What can fail so hard that you absolutely can’t get her to limp home? I can think of broken crankshaft, chipped reduction gear, catastrophic propeller damage, flooded ER… but not that much more. I suppose with modern engines you could add another few. What are common reasons that the chief sits down and gives up?
In the case of the Aiviq injectors were flow out to replace the ones damaged by water in the fuel.
A lot of, if not most of those types of seiners are single screw vessels…so when you are SOL, you are SOL.
A net wrapped up in the prop so the shaft wont turn will do it. Especially if it’s single screw.
It shouldn’t take a diver with a blade more than a day to cut that. It’s been 5 days. Isn’t anybody gonna go bail these guys out?
What, no spares on board? That’s scandalous. The ex CG cutter I keep talking about had a full set in brackets on the ER bulkhead, right next to half a set of pumps, and plenty of tips and plunger / barrel assemblies in the locker. Granted, she was built to spend great lengths of time in inhospitable places, but so was the Aiviq.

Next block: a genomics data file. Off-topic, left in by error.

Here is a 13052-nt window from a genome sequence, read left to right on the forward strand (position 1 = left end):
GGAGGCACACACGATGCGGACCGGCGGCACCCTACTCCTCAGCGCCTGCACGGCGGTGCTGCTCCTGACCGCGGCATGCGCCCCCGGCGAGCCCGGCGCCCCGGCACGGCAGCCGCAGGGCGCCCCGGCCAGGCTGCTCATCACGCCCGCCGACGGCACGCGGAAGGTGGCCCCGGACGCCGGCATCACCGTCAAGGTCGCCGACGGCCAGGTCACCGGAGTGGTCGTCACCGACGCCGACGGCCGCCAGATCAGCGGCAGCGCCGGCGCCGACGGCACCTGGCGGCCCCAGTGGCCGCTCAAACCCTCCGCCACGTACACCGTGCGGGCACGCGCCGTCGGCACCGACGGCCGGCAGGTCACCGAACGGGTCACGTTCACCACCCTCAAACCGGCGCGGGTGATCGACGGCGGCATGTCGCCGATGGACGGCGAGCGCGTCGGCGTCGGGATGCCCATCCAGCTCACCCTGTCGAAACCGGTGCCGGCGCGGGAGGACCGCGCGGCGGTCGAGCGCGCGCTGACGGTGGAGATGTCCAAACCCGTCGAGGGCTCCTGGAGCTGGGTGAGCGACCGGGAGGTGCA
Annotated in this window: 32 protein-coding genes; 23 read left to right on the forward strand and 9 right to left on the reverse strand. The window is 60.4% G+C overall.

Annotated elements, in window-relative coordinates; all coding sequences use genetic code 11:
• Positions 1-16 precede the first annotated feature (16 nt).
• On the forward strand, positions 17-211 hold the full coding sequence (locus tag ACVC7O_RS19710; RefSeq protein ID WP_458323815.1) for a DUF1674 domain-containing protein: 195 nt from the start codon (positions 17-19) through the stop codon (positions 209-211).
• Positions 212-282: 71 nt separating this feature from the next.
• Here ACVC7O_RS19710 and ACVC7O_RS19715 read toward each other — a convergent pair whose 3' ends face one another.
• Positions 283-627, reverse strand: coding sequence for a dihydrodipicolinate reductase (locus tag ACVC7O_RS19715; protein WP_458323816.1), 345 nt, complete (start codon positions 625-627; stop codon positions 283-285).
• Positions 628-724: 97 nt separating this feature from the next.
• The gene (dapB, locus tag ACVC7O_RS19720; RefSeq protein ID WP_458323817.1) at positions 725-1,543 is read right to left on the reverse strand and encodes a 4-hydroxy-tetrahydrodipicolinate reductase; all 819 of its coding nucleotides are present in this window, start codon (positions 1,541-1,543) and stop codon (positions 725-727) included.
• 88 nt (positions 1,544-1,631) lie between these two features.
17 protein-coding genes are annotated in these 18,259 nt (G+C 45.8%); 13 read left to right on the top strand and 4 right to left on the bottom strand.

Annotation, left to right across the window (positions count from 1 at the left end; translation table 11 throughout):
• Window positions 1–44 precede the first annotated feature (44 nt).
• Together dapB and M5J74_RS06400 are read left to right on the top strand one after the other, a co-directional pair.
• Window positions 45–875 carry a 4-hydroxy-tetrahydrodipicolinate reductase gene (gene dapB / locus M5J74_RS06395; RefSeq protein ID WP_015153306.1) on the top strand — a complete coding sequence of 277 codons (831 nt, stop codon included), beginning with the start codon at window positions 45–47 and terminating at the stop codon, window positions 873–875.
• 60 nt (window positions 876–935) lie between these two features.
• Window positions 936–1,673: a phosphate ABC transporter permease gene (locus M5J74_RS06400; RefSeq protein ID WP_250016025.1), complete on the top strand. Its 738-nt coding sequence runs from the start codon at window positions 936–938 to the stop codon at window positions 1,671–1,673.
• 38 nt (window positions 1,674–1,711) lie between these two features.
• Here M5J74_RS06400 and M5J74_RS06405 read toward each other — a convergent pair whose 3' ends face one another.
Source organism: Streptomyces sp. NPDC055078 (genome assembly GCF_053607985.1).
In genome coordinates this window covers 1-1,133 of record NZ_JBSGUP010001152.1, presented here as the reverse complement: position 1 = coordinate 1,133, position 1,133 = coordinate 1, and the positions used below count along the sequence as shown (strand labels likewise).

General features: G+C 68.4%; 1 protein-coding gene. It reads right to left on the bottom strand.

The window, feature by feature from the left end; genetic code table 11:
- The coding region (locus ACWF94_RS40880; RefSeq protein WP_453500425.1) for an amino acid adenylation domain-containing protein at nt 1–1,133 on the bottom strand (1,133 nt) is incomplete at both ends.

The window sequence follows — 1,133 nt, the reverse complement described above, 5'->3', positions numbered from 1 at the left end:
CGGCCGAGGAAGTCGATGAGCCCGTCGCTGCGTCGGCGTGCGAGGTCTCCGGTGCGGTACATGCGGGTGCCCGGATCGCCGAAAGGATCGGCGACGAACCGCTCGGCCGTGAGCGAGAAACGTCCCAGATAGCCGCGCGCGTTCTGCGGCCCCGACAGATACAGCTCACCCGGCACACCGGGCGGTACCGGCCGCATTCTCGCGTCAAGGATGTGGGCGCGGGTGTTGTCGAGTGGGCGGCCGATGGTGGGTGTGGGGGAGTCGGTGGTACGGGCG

That’s horrendously dangerous work, but indeed the thing to do when you’re between a rock and utter desolation.
When you’re SOL, you get creative. Wasn’t it the Bright Field or somesuch that was found to have cracked liners welded and smoothed over with an angle grinder? Not a relevant example, but goes to show what lengths you can go to.
So far, I’ve limped into port with a stick welded crank snout extension (scary AF) and another time with a U joint packed with twine (the noise still wakes me up sometimes).
If you have to, there are ways to keep running after throwing a rod, as long as there is some structural integrity. Hell, I can imagine ways to jury rig a blown ECM on a common rail engine. Not so much with a chipped high pressure pump, but that’s why you carry a spare.
EDIT: I also knew a guy who completed a tow from the Eastern Baltic to the Oslo fjord with a governor carrier hewn from a chunk of steel with a die grinder. I’m sure there are far more spectacular stories out there. Isn’t there a book on the subject?
I have worked with a few tuna seiner chiefs. Not to generalize, but they are usually the sharpest you can get and very old school. You don’t get a spot as a chief on one of those long distance seiners unless you are resourceful and can pull horseshoes out of your ass.
With that being said, it must be something pretty unique to down that boat so hard, a real curve ball for the engineering crew on board.